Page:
With virtual reality all the rage at CES this year, Virtuix is hosting the first-ever eSports tournament in VR. The company connected four HTC (HTC) Vive headsets to four of its Omni multidirectional treadmills, allowing players to pick up a replica gun and run through a virtual arena in a competitive multiplayer first-person shooter game called Omni Arena.
Jan Goetgeluk, CEO of Virtuix, says his treadmill puts the “sports” into eSports.
“Now players will need to be physically fit and trained in addition to being a strong gamer,” Goetgeluk says. “We feel that bringing eSports and VR gaming out of the chair and adding an active physical component creates an extra layer of excitement for both competitors and spectators. The faster you run on the Omni, the faster you will move in the game.”
In the first two days of CES, over 100 players engaged in 30-minute gameplay sessions. Virtuix offered two one vs. one gaming sessions, allowing more people to get into the game. The custom-made video game supports additional players in the arena.
“To have an active VR experience like a first-person shooter, you need an Omni,” Goetgeluk says. “First-person shooters are very hard to play in VR with just a head-mounted display on while seated or standing due to safety issues, space constraints, and simulator sickness.”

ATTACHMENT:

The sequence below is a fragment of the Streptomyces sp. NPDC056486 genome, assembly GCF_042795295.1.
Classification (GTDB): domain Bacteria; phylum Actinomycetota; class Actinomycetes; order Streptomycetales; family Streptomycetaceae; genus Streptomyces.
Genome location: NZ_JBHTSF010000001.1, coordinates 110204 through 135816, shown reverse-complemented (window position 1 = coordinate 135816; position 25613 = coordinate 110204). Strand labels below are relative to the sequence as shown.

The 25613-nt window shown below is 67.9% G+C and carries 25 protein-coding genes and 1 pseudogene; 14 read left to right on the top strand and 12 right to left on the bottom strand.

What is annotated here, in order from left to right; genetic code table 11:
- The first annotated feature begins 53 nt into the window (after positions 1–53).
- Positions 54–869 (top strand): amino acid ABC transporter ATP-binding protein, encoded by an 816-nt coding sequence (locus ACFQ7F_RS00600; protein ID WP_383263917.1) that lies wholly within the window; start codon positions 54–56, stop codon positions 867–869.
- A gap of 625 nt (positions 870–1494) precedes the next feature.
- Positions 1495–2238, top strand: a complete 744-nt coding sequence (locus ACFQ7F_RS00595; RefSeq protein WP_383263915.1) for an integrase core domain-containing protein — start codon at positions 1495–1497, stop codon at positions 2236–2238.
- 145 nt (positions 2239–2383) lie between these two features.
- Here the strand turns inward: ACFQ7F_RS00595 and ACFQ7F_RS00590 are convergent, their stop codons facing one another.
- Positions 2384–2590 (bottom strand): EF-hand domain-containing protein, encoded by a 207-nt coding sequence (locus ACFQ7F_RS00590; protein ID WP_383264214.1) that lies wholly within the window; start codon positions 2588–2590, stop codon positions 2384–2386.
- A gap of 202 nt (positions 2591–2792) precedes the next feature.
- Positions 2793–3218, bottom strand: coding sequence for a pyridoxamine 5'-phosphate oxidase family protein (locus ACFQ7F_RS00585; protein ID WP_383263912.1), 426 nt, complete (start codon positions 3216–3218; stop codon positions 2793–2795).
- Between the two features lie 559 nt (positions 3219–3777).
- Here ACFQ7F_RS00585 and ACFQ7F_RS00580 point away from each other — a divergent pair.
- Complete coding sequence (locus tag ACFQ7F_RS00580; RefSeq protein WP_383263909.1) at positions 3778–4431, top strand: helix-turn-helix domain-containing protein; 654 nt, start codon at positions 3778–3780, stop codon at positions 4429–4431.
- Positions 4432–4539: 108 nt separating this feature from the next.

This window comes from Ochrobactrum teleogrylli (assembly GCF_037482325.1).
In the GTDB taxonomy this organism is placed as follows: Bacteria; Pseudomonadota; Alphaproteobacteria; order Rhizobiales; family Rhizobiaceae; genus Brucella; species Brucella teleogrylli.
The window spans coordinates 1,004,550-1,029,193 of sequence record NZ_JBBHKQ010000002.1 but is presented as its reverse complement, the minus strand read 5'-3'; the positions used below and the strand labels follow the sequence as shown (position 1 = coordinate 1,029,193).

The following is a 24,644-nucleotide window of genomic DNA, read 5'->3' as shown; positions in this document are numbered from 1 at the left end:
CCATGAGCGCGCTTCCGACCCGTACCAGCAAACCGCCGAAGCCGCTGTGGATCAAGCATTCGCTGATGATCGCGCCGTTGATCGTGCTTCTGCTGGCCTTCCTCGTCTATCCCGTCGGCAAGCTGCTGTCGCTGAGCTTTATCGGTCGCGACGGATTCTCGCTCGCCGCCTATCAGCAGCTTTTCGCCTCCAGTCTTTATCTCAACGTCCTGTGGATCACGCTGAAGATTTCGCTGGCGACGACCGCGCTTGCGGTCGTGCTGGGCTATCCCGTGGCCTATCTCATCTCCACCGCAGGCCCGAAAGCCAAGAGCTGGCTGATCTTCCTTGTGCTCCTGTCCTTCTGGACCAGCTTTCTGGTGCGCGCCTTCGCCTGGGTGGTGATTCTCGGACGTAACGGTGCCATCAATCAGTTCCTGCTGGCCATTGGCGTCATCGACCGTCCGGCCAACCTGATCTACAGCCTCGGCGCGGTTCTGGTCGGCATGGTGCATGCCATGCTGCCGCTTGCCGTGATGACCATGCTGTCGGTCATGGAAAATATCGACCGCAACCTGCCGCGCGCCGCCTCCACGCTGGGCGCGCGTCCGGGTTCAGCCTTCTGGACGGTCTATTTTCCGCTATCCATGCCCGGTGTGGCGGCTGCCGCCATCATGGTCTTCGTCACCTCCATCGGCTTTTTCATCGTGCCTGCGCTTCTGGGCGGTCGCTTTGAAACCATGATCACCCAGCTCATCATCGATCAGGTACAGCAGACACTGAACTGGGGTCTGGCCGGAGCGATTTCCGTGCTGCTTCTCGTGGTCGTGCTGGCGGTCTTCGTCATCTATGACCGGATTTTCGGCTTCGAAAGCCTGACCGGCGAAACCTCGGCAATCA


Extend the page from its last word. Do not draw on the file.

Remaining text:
Goetgeluk says Virtuix will explore how it can work with established eSports leagues like ESL, Major League Gaming, and ESWC. This is just the first step into virtual eSports, and he says the CES demonstration can be replicated anywhere.
WATCH: Why is the NBA at CES?
Virtuix has raised over $8.3 million since April 2014, including a recent round that included funding from billionaire Mark Cuban. The Omni was pitched on “Shark Tank” a few years ago, but all of the sharks passed on the technology. Then Cuban changed his mind last year.
“We have a great relationship with Mark Cuban and our other investors,” Goetgeluk says. “Our investors are excited about virtual reality and the important role we play in this emerging space as the leader of the active VR category.”
MORE: Mark Cuban Believes Legalized Gambling in the U.S. Is ‘Inevitable’
During CES, Goetgeluk says Virtuix is conducting a “testing-the-waters” campaign on SeedInvest under the new mini-IPO rules of Regulation A of the JOBS Act, which allow the general public for the first time to potentially invest in tech startups.
“Each week we receive requests from supporters who want to invest in Virtuix, and now with Regulation A, our customers and supporters may have a chance to buy shares in Virtuix alongside Silicon Valley venture capitalists and global institutional investors,” Goetgeluk says. “We received more than $5 million in investment interest from the public in just the first 48 hours at our page.”
SIGN UP: Get Data Sheet, Fortune’s daily newsletter about the business of technology.
Virtuix began shipping Omni units to customers last month. Goetgeluk says in the next few months the company will ramp up production to work through the backlog of close to 5,000 orders.
The Virtuix Omni is platform-agnostic and also works with Facebook’s (FB) Oculus Rift. In the future, the device will work with Sony’s (SNE) PlayStation VR system.